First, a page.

To evaluate the potential occurrence of right ventricular infarction, 53 patients with acute inferior transmural myocardial infarction were studied within 36 hours of symptoms by right heart catheterization, equilibrium radionuclide angiography and two-dimensional echocardiography. Technetium-99m pyrophosphate myocardial scintigraphy was performed 3 days after the onset of symptoms. The hemodynamic standard for right ventricular infarction was defined as both a right atrial pressure of 10 mm Hg or more and a right atrial/pulmonary artery wedge pressure ratio of 0.8 or more. Eight (15%) of the 53 patients had hemodynamic measurements at rest characteristic of right ventricular infarction, and 6 (11%) additional patients met these criteria after volume loading. Nineteen (37%) of the 51 patients who had radionuclide angiography had right ventricular dysfunction manifested by both a reduced right ventricular ejection fraction (less than 40%) and right ventricular regional wall motion abnormalities (akinesia or dyskinesia). An abnormal radionuclide angiogram was observed in 12 of 13 patients with hemodynamic measurements indicating right ventricular infarction. In 12 patients with an abnormal radionuclide angiographic study, right ventricular ejection fraction improved 6 to 12 weeks after infarction. Twenty-two (49%) of the 45 patients with adequate two-dimensional echocardiograms had a right ventricular regional wall motion abnormality. An abnormal two-dimensional echocardiogram was seen in 9 of 11 patients with hemodynamic measurements characteristic of right ventricular infarction. Technetium-99m pyrophosphate scintigraphy was positive for right ventricular infarction in 3 of 12 patients who had hemodynamic measurements indicating right ventricular infarction.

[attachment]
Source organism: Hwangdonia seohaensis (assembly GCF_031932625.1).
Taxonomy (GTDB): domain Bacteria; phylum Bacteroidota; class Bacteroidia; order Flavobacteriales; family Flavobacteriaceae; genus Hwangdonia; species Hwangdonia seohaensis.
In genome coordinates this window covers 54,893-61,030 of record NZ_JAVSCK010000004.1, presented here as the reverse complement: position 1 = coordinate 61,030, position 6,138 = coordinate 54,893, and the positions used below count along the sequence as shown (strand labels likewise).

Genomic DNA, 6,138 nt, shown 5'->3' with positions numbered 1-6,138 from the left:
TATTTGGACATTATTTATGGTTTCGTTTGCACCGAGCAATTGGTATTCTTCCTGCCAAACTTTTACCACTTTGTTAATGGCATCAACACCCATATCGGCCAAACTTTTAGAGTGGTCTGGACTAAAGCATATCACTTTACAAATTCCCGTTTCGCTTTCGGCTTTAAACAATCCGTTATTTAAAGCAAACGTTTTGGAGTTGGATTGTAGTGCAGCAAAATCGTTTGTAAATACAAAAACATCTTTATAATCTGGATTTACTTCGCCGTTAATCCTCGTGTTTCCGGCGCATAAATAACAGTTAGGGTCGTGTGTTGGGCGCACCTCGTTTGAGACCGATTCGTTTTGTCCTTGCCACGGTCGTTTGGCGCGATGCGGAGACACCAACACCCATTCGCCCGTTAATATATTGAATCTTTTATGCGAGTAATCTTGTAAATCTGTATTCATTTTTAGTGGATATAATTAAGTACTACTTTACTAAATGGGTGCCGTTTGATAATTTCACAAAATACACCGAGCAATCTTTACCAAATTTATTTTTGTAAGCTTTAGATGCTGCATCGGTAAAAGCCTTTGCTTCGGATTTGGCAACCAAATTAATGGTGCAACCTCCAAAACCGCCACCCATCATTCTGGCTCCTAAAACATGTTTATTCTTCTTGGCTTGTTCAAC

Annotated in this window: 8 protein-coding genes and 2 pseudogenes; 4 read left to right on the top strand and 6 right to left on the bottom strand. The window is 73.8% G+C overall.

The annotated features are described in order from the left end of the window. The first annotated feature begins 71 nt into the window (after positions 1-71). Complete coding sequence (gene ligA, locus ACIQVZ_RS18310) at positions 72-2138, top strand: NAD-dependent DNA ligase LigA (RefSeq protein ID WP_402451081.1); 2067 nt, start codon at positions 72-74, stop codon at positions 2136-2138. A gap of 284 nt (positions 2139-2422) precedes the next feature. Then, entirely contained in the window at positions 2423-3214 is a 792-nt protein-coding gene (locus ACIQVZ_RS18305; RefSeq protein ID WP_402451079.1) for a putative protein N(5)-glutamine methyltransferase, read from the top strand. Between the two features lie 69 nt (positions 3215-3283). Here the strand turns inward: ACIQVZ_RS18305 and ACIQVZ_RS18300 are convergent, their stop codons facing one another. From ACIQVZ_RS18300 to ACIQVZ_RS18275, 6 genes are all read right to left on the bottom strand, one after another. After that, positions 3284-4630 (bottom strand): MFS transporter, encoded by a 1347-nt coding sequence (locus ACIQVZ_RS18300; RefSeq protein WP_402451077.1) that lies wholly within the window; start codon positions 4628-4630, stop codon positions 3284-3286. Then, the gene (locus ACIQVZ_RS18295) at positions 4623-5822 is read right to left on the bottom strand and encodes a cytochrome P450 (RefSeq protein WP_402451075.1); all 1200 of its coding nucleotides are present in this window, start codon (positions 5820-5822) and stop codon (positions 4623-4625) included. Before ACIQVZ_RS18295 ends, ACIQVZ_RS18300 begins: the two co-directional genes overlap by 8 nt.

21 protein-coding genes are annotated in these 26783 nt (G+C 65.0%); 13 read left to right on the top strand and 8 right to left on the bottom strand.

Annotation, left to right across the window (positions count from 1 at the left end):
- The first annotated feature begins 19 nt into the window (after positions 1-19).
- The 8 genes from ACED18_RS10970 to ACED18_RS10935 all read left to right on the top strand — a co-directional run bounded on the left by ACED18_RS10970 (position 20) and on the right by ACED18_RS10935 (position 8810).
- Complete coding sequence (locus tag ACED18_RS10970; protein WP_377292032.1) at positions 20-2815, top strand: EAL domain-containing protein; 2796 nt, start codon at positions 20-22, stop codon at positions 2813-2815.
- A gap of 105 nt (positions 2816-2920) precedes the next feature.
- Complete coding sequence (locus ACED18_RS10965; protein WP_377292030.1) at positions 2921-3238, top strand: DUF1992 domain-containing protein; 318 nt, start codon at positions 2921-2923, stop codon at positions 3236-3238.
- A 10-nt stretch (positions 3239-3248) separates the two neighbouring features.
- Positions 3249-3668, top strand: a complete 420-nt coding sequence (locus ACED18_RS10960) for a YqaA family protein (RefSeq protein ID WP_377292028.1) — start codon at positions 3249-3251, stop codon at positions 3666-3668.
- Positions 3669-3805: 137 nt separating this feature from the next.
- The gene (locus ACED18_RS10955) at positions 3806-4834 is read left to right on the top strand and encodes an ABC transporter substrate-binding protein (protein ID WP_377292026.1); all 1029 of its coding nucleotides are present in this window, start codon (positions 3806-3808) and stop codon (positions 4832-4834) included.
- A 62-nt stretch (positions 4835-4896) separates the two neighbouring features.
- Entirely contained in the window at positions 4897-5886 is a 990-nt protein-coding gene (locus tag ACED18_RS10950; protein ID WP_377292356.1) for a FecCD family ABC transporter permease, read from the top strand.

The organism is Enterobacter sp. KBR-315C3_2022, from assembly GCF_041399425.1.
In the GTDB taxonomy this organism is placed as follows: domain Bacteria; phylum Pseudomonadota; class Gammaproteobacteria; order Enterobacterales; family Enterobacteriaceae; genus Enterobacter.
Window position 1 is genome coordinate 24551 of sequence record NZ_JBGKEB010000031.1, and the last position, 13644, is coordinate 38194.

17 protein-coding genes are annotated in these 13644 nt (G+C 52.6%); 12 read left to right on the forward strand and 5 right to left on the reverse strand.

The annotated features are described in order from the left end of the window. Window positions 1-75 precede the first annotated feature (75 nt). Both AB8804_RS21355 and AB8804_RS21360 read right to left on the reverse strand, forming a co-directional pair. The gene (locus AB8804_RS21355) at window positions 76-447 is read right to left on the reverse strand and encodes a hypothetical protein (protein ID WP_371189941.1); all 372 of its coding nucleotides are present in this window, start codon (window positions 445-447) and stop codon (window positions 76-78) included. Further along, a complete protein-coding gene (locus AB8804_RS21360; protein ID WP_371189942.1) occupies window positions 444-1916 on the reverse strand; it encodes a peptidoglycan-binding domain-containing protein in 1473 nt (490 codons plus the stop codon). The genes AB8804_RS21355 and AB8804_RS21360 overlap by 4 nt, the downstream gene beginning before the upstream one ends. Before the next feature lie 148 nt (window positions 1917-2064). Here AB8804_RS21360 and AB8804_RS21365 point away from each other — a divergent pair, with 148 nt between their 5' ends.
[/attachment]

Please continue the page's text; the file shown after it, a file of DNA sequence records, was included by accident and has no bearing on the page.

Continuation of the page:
14. Recurrent reciprocal 1q21.1 deletions and duplications associated with microcephaly or macrocephaly and developmental and behavioral abnormalities.

    PubMed

    Brunetti-Pierri, Nicola; Berg, Jonathan S; Scaglia, Fernando; Belmont, John; Bacino, Carlos A; Sahoo, Trilochan; Lalani, Seema R; Graham, Brett; Lee, Brendan; Shinawi, Marwan; Shen, Joseph; Kang, Sung-Hae L; Pursley, Amber; Lotze, Timothy; Kennedy, Gail; Lansky-Shafer, Susan; Weaver, Christine; Roeder, Elizabeth R; Grebe, Theresa A; Arnold, Georgianne L; Hutchison, Terry; Reimschisel, Tyler; Amato, Stephen; Geragthy, Michael T; Innis, Jeffrey W; Obersztyn, Ewa; Nowakowska, Beata; Rosengren, Sally S; Bader, Patricia I; Grange, Dorothy K; Naqvi, Sayed; Garnica, Adolfo D; Bernes, Saunder M; Fong, Chin-To; Summers, Anne; Walters, W David; Lupski, James R; Stankiewicz, Pawel; Cheung, Sau Wai; Patel, Ankita

    2008-12-01